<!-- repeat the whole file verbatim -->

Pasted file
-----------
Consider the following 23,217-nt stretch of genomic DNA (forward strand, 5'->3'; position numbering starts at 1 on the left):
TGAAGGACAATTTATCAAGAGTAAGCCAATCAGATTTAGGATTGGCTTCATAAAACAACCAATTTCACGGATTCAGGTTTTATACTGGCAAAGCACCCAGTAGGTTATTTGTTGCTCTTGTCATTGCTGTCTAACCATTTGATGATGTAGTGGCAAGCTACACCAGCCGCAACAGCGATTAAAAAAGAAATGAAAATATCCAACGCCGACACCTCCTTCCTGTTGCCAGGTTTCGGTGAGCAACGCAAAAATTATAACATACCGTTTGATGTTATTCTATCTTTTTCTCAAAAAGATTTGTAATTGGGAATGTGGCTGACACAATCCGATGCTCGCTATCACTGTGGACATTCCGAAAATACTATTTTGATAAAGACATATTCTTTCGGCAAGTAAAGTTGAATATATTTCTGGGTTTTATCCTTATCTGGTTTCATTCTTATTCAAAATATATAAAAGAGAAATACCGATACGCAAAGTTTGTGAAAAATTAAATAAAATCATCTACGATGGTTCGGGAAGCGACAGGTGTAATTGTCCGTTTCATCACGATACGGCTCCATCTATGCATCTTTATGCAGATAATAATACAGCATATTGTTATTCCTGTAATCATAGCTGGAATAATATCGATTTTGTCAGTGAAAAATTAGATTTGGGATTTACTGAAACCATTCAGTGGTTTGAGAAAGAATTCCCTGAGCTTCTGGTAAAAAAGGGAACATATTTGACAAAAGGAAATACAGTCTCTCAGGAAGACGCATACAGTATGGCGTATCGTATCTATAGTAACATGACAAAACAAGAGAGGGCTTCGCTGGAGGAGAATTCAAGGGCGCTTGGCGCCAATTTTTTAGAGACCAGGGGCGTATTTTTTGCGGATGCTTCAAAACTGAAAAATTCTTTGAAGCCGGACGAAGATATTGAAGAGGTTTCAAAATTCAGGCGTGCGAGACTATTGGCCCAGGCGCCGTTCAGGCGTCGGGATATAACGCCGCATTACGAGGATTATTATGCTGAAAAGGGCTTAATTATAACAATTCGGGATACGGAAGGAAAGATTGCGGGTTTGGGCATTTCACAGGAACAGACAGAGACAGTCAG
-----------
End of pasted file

Consider the following 23,217-nt stretch of genomic DNA (forward strand, 5'->3'; position numbering starts at 1 on the left):
TGAAGGACAATTTATCAAGAGTAAGCCAATCAGATTTAGGATTGGCTTCATAAAACAACCAATTTCACGGATTCAGGTTTTATACTGGCAAAGCACCCAGTAGGTTATTTGTTGCTCTTGTCATTGCTGTCTAACCATTTGATGATGTAGTGGCAAGCTACACCAGCCGCAACAGCGATTAAAAAAGAAATGAAAATATCCAACGCCGACACCTCCTTCCTGTTGCCAGGTTTCGGTGAGCAACGCAAAAATTATAACATACCGTTTGATGTTATTCTATCTTTTTCTCAAAAAGATTTGTAATTGGGAATGTGGCTGACACAATCCGATGCTCGCTATCACTGTGGACATTCCGAAAATACTATTTTGATAAAGACATATTCTTTCGGCAAGTAAAGTTGAATATATTTCTGGGTTTTATCCTTATCTGGTTTCATTCTTATTCAAAATATATAAAAGAGAAATACCGATACGCAAAGTTTGTGAAAAATTAAATAAAATCATCTACGATGGTTCGGGAAGCGACAGGTGTAATTGTCCGTTTCATCACGATACGGCTCCATCTATGCATCTTTATGCAGATAATAATACAGCATATTGTTATTCCTGTAATCATAGCTGGAATAATATCGATTTTGTCAGTGAAAAATTAGATTTGGGATTTACTGAAACCATTCAGTGGTTTGAGAAAGAATTCCCTGAGCTTCTGGTAAAAAAGGGAACATATTTGACAAAAGGAAATACAGTCTCTCAGGAAGACGCATACAGTATGGCGTATCGTATCTATAGTAACATGACAAAACAAGAGAGGGCTTCGCTGGAGGAGAATTCAAGGGCGCTTGGCGCCAATTTTTTAGAGACCAGGGGCGTATTTTTTGCGGATGCTTCAAAACTGAAAAATTCTTTGAAGCCGGACGAAGATATTGAAGAGGTTTCAAAATTCAGGCGTGCGAGACTATTGGCCCAGGCGCCGTTCAGGCGTCGGGATATAACGCCGCATTACGAGGATTATTATGCTGAAAAGGGCTTAATTATAACAATTCGGGATACGGAAGGAAAGATTGCGGGTTTGGGCATTTCACAGGAACAGACAGAGACAGTCAG